Matthew Shealy

(Rock Hill, S.C.) – The Winthrop University softball team is one of countless collegiate sports teams across the country that saw its season end early due to the COVID-19 pandemic.

The NCAA announced the cancelation of all spring championships on March 12, but with the fate of regular season games and conference championships in the hands of conference commissioners, many athletes still hoped their seasons were not completely over.

Ashley Westbrooks, a senior on Winthrop’s softball team, said she and her teammates tried to remain positive when they first heard the news.

“The whole time we were sitting there (telling ourselves) ‘We’re going to come back – they’re just going to let this week happen or however long it is and then you’re going to come back soon,’” said Westbrooks, who appeared on the Palmetto Report podcast. “It just never happened.”

The Big South released a statement on March 18 declaring that all regular season and post season contests would be canceled for the remainder of the 2019-20 season.

Westbrooks, who was one of six seniors on the softball team this year, said she and her teammates were overwhelmed with disappointment.

“We all were ready to get back to where we were last year and we weren’t even given the chance,” Westbrooks said. “It’s just been such a huge part of our life for so long, we just didn’t even know how to react at the time.”

A number of athletes at Winthrop took to Twitter to express their feelings.

“Honestly? I’m devastated my final year in athletics is being taken away from me due to a pandemic like this. 100 (percent) think it’s the right call, just sucks man,” tweeted Thad Harris, a senior pitcher on the baseball team.

“I’m devastated. These girls are my sisters. This is my family. This team and this year will always hold a special place in my heart,” tweeted Ansley Gilreath, a senior member of the softball team.

“Never take anything for granted. When someone says ‘play every game like it’s your last,’ think of us seniors,” she said.

The cancelation of spring sports came on the heels of the NCAA’s decision not to hold its men’s or women’s Division I basketball tournaments.

This was difficult for the Winthrop men’s basketball team, which had already earned a spot in the NCAA tournament by winning the Big South Conference championship.

“We gave our guys a couple days off (after the conference championship game) to recoup – mentally, physically – and then we got back to practice,” said Pat Kelsey, head men’s basketball coach, in an interview with Eagle Air radio in April.

Kelsey said the day after the team’s first practice, they “started hearing the whispers getting louder and louder” about the chance of the tournament being canceled, and he could tell his players were concerned.

“We decided just to meet and not even practice that day,” Kelsey said.

He said he told the team that one of three things would happen; either they would play the tournament like normal, they would play with no fans in attendance, or they would not get to play at all.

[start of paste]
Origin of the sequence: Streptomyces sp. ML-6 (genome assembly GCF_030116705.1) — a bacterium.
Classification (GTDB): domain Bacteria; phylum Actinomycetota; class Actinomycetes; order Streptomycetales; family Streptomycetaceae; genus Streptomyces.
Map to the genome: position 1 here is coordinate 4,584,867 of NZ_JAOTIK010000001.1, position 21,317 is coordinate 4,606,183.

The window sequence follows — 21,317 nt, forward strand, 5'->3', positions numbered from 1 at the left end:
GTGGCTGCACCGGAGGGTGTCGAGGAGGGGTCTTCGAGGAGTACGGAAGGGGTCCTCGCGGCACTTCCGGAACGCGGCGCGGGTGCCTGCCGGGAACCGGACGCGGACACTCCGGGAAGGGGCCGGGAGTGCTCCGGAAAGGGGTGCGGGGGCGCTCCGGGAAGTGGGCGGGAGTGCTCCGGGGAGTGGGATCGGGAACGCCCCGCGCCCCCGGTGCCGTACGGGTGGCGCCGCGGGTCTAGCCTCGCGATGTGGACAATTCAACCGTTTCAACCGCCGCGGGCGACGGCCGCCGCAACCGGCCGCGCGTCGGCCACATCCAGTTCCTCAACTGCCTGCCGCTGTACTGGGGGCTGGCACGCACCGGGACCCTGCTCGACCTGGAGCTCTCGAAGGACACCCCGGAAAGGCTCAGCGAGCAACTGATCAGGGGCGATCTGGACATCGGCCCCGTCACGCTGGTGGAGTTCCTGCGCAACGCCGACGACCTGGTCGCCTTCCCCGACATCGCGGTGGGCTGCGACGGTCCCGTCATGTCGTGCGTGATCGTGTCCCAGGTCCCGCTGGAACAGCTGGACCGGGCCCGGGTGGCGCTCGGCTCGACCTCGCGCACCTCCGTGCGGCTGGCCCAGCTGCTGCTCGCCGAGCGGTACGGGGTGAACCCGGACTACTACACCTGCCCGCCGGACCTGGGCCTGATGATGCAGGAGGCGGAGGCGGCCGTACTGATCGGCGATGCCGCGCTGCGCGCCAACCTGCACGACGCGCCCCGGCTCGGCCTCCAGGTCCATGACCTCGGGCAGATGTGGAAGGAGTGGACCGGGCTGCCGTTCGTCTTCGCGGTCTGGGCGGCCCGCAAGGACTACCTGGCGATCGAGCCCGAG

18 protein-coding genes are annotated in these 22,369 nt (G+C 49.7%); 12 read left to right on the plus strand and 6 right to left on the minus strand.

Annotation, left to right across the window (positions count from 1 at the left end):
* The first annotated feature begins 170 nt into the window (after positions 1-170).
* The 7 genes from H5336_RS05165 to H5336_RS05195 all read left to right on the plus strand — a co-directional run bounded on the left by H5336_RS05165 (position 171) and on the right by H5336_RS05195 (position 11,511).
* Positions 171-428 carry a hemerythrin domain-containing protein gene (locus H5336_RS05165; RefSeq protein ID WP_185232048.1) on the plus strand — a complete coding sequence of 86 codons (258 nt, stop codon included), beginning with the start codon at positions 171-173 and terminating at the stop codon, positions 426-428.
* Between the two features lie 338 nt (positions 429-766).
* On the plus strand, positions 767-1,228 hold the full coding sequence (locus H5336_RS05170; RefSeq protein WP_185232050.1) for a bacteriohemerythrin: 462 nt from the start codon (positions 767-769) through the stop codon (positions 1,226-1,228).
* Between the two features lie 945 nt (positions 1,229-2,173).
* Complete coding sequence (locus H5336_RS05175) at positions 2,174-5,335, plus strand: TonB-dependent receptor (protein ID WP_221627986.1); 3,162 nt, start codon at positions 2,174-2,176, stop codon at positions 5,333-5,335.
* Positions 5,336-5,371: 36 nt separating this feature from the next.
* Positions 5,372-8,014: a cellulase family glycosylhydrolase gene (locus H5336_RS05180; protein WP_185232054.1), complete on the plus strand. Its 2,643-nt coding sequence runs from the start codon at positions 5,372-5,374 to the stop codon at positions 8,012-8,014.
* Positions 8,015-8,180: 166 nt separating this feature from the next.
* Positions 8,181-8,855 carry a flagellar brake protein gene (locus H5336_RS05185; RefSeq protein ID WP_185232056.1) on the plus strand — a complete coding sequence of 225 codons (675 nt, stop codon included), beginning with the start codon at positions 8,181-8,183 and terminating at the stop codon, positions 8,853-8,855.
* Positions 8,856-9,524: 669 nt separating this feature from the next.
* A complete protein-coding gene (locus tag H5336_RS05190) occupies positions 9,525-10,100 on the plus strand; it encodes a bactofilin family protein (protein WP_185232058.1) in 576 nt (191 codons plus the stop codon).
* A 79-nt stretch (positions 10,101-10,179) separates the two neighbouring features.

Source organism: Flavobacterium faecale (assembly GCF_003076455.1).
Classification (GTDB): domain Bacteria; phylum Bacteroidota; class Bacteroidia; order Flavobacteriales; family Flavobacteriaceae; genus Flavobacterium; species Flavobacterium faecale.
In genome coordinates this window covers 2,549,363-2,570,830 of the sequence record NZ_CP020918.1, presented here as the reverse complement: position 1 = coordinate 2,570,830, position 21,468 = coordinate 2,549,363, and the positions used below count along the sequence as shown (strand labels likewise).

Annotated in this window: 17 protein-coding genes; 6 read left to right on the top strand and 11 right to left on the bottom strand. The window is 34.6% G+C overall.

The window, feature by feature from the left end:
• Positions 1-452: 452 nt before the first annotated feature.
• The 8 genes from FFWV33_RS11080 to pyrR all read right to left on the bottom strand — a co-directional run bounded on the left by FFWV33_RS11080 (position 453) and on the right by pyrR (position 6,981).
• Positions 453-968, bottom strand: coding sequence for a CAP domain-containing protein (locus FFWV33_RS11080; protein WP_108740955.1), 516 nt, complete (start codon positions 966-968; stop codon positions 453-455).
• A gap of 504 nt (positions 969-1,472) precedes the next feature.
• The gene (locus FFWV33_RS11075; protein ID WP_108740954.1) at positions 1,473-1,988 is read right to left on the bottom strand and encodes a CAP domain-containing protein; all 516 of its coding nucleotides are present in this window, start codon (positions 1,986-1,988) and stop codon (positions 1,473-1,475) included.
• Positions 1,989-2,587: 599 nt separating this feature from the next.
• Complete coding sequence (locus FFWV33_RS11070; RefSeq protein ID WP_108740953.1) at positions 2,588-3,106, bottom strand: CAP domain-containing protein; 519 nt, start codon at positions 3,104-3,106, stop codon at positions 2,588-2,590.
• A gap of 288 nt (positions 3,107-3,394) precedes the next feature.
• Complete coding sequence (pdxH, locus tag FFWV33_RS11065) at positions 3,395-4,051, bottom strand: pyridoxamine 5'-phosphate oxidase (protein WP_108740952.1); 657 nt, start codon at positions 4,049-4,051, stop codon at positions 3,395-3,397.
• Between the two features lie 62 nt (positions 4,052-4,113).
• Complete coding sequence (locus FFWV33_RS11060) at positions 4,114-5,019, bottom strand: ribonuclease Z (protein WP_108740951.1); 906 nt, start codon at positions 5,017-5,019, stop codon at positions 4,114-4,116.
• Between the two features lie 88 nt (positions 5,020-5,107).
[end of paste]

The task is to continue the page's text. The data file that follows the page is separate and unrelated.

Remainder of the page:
Kelsey said he also told his guys that he believed a complete cancelation was the least likely, and that the worst-case scenario he envisioned was playing without fans.

“You could just tell they were still disappointed because there’s nothing like the excitement for an NCAA Tournament game,” he said. “Lo and behold – soon as they had left the meeting – 45 minutes later they canceled the tournament.

“The seniors, Josh Ferguson and Hunter Hale, I think were the ones that took it the hardest because it was their last chance to play in the NCAA Tournament,” Kelsey said.

While the collegiate careers of basketball seniors may be over, seniors who play spring sports are getting the opportunity to play one more season.

The NCAA announced on March 30 that Division I spring-sport athletes will receive an additional season of competition eligibility.

Westbrooks said she plans to take advantage of the extra eligibility and return to Winthrop for the 2020-21 season.

“After many conversations with my family and praying about it a lot, I decided that I’m not ready to be done with softball,” Westbrooks said. “I am getting old, but what’s one more year?”

Westbrooks said that while two of the other five seniors on the softball team have already made job and graduate school commitments, the other three intend to return to Winthrop next season as well.

Two other notable Eagles who will be back for a fifth year are Spencer Yankle and Scout McFalls, members of the baseball team.

The two were recently recognized in the D1Baseball end-of-season power rankings as being the 28th best catcher and the 75th best outfielder in Division I baseball, respectively.

While this season did not end well, many seniors will be looking forward to next spring and one more opportunity to compete.

As for Westbrooks, she said she believes the softball team will be successful in reaching the Big South championship like it did during the 2018-19 season.

“With the team that we have and the team chemistry that we have, I think it’ll be something, not easy, and obviously we’ll have to work hard, but it’s something that we can get to without a doubt,” said Westbrooks.